Finding Evidence of Holy Healing: The Case of St Robert of Knaresborough

by Dr Ruth Salter

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Prologue of the vita of St Robert of Knaresborough, British Library Harley MS 3775, © The British Library.

My research explores the experiences of pilgrims who sought out miraculous cures through saint cults in medieval England. A key resource for this topic are the hagiographical sources which include reports of the posthumous miracles (collected together in a subgenre called miracula) worked by various saints through their shrines. However, these formally written-up texts were not produced for all saints’ cults, and even when they were, not all survive. One saint’s cult that we know drew in pilgrims was that of St Robert of Knaresborough (d. 1218). Yet, while some hagiographical evidence survives for the saint, most writings on St Robert are focused towards his vita (life) with only passing mentions of what happened following his death.

How, then, can we find out about the types of experiences that cure-seekers travelling to St Robert’s tomb and shrine were likely to have? This is the challenge that faced me when I was asked to present a paper on St Robert of Knaresborough as part of commemorations of the 800th anniversary of his death last summer. What follows below is an adapted version of the paper I presented for the celebratory conference ‘St Robert in his Time’.

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The 1975 European Community Referendum: The First of Two … or of Three?

by Dr Linda Arch

form of ballot paper

“Referendum. A bill [as amended in committee] to provide for the holding of a referendum on the United Kingdom’s membership of the European Economic Community,” Paper Number 145, 1974-75, House of Commons Parliamentary Papers Online, accessed 11 January 2019.

On 5 June 1975 the UK held a referendum in which the electorate were asked the following question:

Do You Think that the United Kingdom should stay in the European Community (the Common Market)?

Voters were required to answer either ‘Yes’ or ‘No’. In total 17,378,581 (67.2 per cent of those voting) voted ‘Yes’ to staying in the Community, a number uncannily close to the 17,410,742 who voted to leave the European Union in the 2016 EU referendum. The turnout in 1975 was 64.5 per cent, considerably lower than the 2016 turnout of 72.2 per cent.1

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Department seminar series, spring term 2019

All seminars are held on Wednesday at 4:30–6pm in Edith Morley 128. Refreshments are provided and all are welcome!

Wednesday 23 rd, January, Professor Rebecca Rist (Reading), ‘Were Medieval Popes Anti-Judaic or Anti-Semitic?’

Wednesday 6 th February, Dr Dafydd Townley (Reading) , ‘The Year of Intelligence: A History Lesson for Donald Trump.’

Wednesday 6 th March, Professor Elizabeth Gemmill (Oxford), ‘The Register of John Salmon, Bishop of Norwich 1299 – 1325.’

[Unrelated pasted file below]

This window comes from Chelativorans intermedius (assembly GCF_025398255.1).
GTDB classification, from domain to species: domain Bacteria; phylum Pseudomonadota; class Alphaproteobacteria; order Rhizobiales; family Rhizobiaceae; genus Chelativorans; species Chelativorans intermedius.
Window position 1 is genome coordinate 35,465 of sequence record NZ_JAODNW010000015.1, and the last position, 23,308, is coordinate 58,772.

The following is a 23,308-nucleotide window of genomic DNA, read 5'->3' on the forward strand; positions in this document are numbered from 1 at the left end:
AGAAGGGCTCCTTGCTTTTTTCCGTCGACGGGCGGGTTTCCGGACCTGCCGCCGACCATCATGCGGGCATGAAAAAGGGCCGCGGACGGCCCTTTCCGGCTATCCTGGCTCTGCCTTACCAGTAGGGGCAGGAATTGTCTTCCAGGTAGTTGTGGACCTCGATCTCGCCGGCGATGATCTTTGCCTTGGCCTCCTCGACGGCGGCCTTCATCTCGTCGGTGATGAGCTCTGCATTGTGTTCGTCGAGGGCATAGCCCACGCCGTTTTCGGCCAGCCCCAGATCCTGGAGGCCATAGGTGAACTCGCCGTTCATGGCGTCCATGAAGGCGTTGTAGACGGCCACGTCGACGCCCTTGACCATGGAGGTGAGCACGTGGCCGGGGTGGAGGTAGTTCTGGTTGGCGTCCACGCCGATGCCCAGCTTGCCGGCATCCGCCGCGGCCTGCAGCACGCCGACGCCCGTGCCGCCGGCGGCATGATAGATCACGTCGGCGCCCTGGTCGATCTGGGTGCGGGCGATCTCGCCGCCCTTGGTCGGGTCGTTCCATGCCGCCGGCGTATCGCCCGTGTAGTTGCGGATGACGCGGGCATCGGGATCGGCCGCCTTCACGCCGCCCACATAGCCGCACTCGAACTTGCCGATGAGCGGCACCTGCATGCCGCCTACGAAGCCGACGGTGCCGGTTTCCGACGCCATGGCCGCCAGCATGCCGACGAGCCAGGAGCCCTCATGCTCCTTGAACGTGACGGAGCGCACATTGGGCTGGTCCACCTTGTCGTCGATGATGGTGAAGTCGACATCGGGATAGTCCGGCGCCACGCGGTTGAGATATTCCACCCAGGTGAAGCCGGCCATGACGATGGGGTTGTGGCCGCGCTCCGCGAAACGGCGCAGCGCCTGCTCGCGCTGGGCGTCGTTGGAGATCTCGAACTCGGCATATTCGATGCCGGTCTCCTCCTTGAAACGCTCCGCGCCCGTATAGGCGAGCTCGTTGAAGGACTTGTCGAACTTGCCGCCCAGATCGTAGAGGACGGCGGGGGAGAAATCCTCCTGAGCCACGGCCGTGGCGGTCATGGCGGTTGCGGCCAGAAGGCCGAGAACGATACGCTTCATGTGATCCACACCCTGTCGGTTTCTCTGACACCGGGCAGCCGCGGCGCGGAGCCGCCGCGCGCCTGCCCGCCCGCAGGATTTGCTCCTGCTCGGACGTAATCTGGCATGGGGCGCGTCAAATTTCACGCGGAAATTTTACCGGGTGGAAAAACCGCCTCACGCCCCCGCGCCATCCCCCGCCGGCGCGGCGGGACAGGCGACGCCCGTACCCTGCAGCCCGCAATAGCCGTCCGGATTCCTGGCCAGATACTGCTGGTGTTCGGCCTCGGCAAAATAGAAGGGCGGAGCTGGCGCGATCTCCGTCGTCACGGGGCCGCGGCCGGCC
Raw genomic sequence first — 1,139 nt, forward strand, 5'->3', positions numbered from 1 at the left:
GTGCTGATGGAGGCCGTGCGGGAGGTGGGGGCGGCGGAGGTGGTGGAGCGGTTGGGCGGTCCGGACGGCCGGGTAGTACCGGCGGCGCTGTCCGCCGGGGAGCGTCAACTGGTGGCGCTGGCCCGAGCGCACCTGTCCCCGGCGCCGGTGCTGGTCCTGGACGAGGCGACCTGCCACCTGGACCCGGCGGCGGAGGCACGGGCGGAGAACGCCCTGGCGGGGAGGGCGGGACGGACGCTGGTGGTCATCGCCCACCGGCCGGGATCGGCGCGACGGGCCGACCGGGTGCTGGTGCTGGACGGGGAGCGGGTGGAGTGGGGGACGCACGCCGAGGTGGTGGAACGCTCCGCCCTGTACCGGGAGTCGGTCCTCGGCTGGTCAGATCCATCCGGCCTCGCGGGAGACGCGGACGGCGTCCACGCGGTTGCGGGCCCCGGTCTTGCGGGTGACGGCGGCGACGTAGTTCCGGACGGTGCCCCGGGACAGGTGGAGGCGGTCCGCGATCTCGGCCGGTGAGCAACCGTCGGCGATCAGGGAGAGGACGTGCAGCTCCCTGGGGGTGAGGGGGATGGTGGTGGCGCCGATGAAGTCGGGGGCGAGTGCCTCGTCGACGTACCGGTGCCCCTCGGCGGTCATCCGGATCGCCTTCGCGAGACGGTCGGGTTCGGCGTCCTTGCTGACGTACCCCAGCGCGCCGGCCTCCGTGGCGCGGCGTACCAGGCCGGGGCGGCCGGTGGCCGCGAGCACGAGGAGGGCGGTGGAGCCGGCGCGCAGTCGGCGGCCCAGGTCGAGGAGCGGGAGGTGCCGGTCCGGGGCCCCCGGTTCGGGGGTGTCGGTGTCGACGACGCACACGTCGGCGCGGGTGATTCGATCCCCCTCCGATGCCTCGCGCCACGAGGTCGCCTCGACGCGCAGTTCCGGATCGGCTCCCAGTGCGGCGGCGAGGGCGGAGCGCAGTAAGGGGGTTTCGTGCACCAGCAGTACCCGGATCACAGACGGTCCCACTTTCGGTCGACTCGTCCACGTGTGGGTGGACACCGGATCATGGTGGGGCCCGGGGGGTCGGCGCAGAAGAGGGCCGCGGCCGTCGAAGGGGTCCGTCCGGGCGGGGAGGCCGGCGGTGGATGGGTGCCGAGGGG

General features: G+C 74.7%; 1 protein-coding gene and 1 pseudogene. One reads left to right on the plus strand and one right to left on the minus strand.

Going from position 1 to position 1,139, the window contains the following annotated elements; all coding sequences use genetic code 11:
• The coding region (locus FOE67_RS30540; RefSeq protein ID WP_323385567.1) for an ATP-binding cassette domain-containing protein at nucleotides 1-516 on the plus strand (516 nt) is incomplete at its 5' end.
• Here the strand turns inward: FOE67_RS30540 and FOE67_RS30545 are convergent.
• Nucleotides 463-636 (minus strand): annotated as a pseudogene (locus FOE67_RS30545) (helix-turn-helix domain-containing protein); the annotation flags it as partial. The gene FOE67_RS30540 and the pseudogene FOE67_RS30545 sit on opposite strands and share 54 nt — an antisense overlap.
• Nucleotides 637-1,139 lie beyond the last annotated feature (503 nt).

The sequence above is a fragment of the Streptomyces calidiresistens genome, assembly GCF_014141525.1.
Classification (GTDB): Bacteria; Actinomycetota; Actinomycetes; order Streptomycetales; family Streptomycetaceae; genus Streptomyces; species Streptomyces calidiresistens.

Wednesday 24 th April, Professor Mary Vincent (Sheffield) and Professor Paul Preston (LSE), Title TBC.

Posted in American History, European History, Events, Medieval History, modern history, News | Tagged , , , , ,

‘To err is human; to forgive, divine’ – Medieval popes and the concept of papal infallibility

By Professor Rebecca Rist.

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Pope Pius IX, who in 1854 decreed the doctrine of papal infallibility in Ineffabilis Deus. Image from Wikimedia Commons.

My research focuses on the history of religious culture and the medieval papacy, and especially the relationship between popes and specific social and religious minority groups, such as Jews (in my recent book, Popes and Jews, 1095-1291), and heretics (in my current research, which you can learn about here).

One of the key tenets of papal authority is the concept of papal infallibility: that the popes, due to the authority they have been granted by God, cannot err in their solemn pronouncements. I was one of three experts – along with Professor Tim O’Loughlin and Dr Miles Pattenden – invited onto BBC Radio 4’s In Our Time to speak to host Melvyn Bragg about the development of this concept.

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Midnight Mass, the Stone Roses, and ‘cuddling boys’: Recollections of Christmastime and New Year’s Eve in teenage girls’ diaries, 1970-1998

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Public domain image from Wikimedia Commons.

by Amy Gower, PhD student.

Christmas evokes a sense of nostalgia in many of us, as a holiday wrapped up in tradition, family, and the home. Through my research into the diaries of teenage girls from the 1970s, 80s and 90s, I have stumbled across many years’ worth of Christmas reflections from teenagers across the country. Most of their diaries were kept between the ages of 13 and 18, charting their growth from awkward pre-teens to young adults about to leave the security of their familial homes. Christmas and New Year’s entries allow us to glimpse the experiences of a few families in this era, and reveal how girls navigated their familial expectations and busy social lives.

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